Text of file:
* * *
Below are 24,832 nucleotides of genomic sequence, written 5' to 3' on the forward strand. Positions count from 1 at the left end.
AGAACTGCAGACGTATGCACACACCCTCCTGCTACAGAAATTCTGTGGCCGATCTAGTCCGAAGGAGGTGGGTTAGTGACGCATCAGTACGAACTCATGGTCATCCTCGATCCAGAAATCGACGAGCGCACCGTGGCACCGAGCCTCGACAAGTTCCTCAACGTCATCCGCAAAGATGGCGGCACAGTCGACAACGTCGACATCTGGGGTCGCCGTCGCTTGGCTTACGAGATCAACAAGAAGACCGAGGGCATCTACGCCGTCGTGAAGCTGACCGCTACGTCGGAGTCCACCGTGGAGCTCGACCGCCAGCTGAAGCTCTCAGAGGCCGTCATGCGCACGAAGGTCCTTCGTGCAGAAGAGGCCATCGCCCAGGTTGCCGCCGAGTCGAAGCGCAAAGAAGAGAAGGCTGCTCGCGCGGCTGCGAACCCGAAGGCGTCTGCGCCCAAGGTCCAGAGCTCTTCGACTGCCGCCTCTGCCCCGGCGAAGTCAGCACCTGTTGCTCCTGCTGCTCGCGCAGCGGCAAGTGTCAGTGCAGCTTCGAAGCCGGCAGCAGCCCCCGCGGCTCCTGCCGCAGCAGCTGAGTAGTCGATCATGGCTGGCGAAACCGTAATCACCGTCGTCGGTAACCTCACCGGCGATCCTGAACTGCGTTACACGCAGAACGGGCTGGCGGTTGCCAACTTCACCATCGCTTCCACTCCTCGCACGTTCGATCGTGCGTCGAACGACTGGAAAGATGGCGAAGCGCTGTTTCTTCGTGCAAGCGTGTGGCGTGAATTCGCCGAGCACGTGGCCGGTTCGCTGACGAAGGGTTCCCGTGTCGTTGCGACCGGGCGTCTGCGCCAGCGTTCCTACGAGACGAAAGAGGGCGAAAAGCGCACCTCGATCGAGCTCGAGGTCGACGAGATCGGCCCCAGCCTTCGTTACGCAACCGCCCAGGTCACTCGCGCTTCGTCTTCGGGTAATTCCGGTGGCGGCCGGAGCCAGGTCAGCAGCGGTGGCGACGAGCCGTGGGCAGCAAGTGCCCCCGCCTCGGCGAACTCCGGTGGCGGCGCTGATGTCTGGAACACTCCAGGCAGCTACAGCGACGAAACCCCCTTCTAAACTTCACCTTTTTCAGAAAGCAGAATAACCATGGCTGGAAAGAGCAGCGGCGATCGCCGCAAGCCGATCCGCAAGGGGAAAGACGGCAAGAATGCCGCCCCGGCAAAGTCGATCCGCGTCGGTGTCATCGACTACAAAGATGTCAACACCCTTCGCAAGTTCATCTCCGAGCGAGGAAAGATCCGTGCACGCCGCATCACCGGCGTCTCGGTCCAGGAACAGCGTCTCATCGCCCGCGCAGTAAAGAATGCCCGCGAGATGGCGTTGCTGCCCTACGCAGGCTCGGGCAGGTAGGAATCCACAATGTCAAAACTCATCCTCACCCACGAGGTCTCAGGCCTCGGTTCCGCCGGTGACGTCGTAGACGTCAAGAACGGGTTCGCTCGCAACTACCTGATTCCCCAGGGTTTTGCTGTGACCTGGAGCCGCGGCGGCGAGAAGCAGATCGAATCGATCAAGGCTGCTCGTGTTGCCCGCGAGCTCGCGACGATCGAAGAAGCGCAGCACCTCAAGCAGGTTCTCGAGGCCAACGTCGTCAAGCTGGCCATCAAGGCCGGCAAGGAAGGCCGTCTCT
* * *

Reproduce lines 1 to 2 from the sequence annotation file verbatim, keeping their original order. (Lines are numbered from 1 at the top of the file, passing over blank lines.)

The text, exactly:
Below are 24,832 nucleotides of genomic sequence, written 5' to 3' on the forward strand. Positions count from 1 at the left end.
AGAACTGCAGACGTATGCACACACCCTCCTGCTACAGAAATTCTGTGGCCGATCTAGTCCGAAGGAGGTGGGTTAGTGACGCATCAGTACGAACTCATGGTCATCCTCGATCCAGAAATCGACGAGCGCACCGTGGCACCGAGCCTCGACAAGTTCCTCAACGTCATCCGCAAAGATGGCGGCACAGTCGACAACGTCGACATCTGGGGTCGCCGTCGCTTGGCTTACGAGATCAACAAGAAGACCGAGGGCATCTACGCCGTCGTGAAGCTGACCGCTACGTCGGAGTCCACCGTGGAGCTCGACCGCCAGCTGAAGCTCTCAGAGGCCGTCATGCGCACGAAGGTCCTTCGTGCAGAAGAGGCCATCGCCCAGGTTGCCGCCGAGTCGAAGCGCAAAGAAGAGAAGGCTGCTCGCGCGGCTGCGAACCCGAAGGCGTCTGCGCCCAAGGTCCAGAGCTCTTCGACTGCCGCCTCTGCCCCGGCGAAGTCAGCACCTGTTGCTCCTGCTGCTCGCGCAGCGGCAAGTGTCAGTGCAGCTTCGAAGCCGGCAGCAGCCCCCGCGGCTCCTGCCGCAGCAGCTGAGTAGTCGATCATGGCTGGCGAAACCGTAATCACCGTCGTCGGTAACCTCACCGGCGATCCTGAACTGCGTTACACGCAGAACGGGCTGGCGGTTGCCAACTTCACCATCGCTTCCACTCCTCGCACGTTCGATCGTGCGTCGAACGACTGGAAAGATGGCGAAGCGCTGTTTCTTCGTGCAAGCGTGTGGCGTGAATTCGCCGAGCACGTGGCCGGTTCGCTGACGAAGGGTTCCCGTGTCGTTGCGACCGGGCGTCTGCGCCAGCGTTCCTACGAGACGAAAGAGGGCGAAAAGCGCACCTCGATCGAGCTCGAGGTCGACGAGATCGGCCCCAGCCTTCGTTACGCAACCGCCCAGGTCACTCGCGCTTCGTCTTCGGGTAATTCCGGTGGCGGCCGGAGCCAGGTCAGCAGCGGTGGCGACGAGCCGTGGGCAGCAAGTGCCCCCGCCTCGGCGAACTCCGGTGGCGGCGCTGATGTCTGGAACACTCCAGGCAGCTACAGCGACGAAACCCCCTTCTAAACTTCACCTTTTTCAGAAAGCAGAATAACCATGGCTGGAAAGAGCAGCGGCGATCGCCGCAAGCCGATCCGCAAGGGGAAAGACGGCAAGAATGCCGCCCCGGCAAAGTCGATCCGCGTCGGTGTCATCGACTACAAAGATGTCAACACCCTTCGCAAGTTCATCTCCGAGCGAGGAAAGATCCGTGCACGCCGCATCACCGGCGTCTCGGTCCAGGAACAGCGTCTCATCGCCCGCGCAGTAAAGAATGCCCGCGAGATGGCGTTGCTGCCCTACGCAGGCTCGGGCAGGTAGGAATCCACAATGTCAAAACTCATCCTCACCCACGAGGTCTCAGGCCTCGGTTCCGCCGGTGACGTCGTAGACGTCAAGAACGGGTTCGCTCGCAACTACCTGATTCCCCAGGGTTTTGCTGTGACCTGGAGCCGCGGCGGCGAGAAGCAGATCGAATCGATCAAGGCTGCTCGTGTTGCCCGCGAGCTCGCGACGATCGAAGAAGCGCAGCACCTCAAGCAGGTTCTCGAGGCCAACGTCGTCAAGCTGGCCATCAAGGCCGGCAAGGAAGGCCGTCTCT